Introductory Seminars for First-Year Students

Learn to Intervene, Wisely


Do you ever look around and see ways that the world could be a better place, especially if people behaved a little differently? Do you wonder what prevents better outcomes?

In this seminar we will examine social-psychological processes that lie behind diverse social problems, especially how people make sense of themselves, other people, or important situations, sometimes in negative ways that undermine the outcomes. Then we will examine interventions that address critical processes for promoting human flourishing. You'll have the opportunity to read and discuss classic and contemporary "wise" psychological interventions such as: how a change in the sign on a hospital soap dispenser can increase soap use; how a change in survey items can raise voter turnout; how a change in a single question can improve dating relationships; and how reading-and-writing exercises that address students' beliefs about intelligence and belonging in school can improve achievement years into the future. In learning about this research, you will discover more about psychological processes—how basic research helps clarify them, how they contribute to social problems in complex field settings, and how they can be altered. We will interweave readings and discussion of past research with problems of interest to you, and your proposals for how to address these problems through social-psychological intervention.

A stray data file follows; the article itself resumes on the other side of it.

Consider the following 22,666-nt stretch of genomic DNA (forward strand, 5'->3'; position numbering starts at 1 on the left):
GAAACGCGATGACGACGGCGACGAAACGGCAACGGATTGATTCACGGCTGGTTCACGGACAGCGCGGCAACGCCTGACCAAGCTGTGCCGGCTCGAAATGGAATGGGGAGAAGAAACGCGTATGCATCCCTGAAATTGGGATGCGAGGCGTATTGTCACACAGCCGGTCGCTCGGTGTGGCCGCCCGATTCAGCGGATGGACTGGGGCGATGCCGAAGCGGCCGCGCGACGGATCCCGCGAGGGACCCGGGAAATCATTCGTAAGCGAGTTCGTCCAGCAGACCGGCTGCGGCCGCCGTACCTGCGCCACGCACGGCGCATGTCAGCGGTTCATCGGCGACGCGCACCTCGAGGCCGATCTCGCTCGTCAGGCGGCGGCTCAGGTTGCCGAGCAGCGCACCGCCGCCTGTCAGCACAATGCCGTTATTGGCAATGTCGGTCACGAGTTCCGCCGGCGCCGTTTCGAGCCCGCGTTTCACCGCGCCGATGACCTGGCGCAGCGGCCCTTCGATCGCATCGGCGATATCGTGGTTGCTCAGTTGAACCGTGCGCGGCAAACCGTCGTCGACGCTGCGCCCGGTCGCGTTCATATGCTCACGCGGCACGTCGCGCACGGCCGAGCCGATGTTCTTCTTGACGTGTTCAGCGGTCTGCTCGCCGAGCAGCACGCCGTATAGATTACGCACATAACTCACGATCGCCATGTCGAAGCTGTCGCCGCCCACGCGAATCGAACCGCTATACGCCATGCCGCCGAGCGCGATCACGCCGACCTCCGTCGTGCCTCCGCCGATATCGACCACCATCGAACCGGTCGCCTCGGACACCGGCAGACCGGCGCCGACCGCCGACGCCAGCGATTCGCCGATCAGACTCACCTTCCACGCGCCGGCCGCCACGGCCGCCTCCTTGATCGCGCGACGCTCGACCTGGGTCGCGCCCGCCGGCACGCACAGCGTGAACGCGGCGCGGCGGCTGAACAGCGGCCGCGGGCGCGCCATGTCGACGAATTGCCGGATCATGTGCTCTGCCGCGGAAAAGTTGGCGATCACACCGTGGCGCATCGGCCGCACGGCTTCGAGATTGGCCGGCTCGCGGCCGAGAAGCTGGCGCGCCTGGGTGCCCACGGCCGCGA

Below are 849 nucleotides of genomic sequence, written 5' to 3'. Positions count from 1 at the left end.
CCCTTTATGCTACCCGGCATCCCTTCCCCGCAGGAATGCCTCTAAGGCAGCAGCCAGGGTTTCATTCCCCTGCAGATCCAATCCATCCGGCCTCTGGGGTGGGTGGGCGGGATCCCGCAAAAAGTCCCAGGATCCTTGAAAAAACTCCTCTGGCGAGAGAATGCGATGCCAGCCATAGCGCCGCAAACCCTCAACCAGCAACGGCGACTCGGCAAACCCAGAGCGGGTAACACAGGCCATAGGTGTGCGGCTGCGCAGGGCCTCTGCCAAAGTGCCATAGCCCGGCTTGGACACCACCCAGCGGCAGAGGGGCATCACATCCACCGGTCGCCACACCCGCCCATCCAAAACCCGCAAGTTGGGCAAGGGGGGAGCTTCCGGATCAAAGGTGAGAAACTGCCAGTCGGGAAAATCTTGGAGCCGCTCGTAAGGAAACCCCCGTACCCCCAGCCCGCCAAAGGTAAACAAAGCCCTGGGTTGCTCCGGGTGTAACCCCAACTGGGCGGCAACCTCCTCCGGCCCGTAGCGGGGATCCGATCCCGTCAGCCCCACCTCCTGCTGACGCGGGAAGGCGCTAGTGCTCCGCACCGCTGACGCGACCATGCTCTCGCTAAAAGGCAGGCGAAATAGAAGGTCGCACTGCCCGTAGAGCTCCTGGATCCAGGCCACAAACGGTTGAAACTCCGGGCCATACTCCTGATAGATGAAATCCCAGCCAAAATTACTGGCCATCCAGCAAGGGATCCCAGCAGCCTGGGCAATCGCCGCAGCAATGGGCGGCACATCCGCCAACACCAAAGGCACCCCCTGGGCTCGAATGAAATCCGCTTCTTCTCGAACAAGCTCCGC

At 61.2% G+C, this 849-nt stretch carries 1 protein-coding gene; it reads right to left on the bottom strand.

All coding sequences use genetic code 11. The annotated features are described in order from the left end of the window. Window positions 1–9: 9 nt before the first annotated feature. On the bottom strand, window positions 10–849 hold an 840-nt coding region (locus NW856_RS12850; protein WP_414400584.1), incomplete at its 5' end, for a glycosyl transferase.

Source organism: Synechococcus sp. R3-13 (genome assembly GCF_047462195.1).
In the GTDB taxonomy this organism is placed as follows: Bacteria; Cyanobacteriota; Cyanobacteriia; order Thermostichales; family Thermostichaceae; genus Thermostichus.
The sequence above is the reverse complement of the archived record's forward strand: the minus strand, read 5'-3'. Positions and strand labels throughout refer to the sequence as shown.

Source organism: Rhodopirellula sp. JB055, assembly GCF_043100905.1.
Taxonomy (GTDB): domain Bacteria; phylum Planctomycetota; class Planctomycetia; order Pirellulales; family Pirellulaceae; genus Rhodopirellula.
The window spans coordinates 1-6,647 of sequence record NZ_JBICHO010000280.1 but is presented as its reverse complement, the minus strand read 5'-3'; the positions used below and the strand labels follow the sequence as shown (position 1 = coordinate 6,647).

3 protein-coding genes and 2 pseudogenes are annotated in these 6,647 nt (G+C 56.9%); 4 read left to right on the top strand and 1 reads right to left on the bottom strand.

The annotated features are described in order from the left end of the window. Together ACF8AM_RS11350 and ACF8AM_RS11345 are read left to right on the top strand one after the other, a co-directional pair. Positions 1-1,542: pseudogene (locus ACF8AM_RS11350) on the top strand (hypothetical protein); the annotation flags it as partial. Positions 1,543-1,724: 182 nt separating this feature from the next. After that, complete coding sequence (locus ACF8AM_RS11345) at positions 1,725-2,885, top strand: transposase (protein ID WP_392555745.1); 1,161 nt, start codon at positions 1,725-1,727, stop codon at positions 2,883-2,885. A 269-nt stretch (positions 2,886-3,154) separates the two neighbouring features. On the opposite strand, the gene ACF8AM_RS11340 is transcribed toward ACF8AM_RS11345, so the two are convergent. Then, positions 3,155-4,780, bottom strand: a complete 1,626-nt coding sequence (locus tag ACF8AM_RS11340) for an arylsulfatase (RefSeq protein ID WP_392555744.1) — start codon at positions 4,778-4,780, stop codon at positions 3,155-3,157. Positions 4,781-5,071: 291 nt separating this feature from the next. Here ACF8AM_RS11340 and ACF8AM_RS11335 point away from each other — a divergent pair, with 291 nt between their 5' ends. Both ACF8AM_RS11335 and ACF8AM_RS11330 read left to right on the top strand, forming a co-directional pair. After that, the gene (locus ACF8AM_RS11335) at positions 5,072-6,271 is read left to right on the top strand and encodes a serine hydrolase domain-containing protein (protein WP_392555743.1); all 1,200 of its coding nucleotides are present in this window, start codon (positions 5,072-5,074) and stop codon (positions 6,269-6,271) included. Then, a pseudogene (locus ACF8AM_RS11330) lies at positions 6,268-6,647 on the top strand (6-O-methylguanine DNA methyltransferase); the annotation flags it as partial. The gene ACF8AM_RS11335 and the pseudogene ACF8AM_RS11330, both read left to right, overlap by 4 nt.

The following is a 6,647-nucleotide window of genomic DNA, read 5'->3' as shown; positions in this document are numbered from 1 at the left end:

As you learn from past research, you'll have the opportunity to design your very own "wise intervention" and to workshop others' efforts. You will identify a social problem on campus of interest to you, say: How can you reduce waste in the cafeteria? How can you get more people to take the stairs? How can you get people to hold more inclusive attitudes? Then you will identify a psychological process you think contributes to this problem, implement an intervention in the field, and track the results.

When you have completed this seminar, you will more fully understand the psychological aspect of social problems and how this can be addressed through rigorous research.

Meet the Instructor(s)

Greg Walton

"As a Stanford undergraduate (Class of 2000), I was deeply impressed by Stanford research showing that just changing how a test is represented can dramatically affect the degree to which the test produces group differences (called 'stereotype threat'). I realized that such problems as persistent educational inequality arise not only from factors such as early disadvantage, which are hard to change, but also from how people make sense of common situations in school, which might be easier. After college, I went to graduate school in psychology at Yale, where I developed a 'social-belonging' intervention to address worries about belonging that arise when people enter settings in which a group they belong to faces a negative stereotype. This 1-hour exercise raised ethnic-minority students' achievement over the next three years. Later, I served as a Fellow in the United States Senate, completed a post-doc at the University of Waterloo, and joined the Stanford faculty in 2008. I am dedicated to better understanding psychological processes that contribute to diverse social problems, and to learning how to construct interventions that address these processes."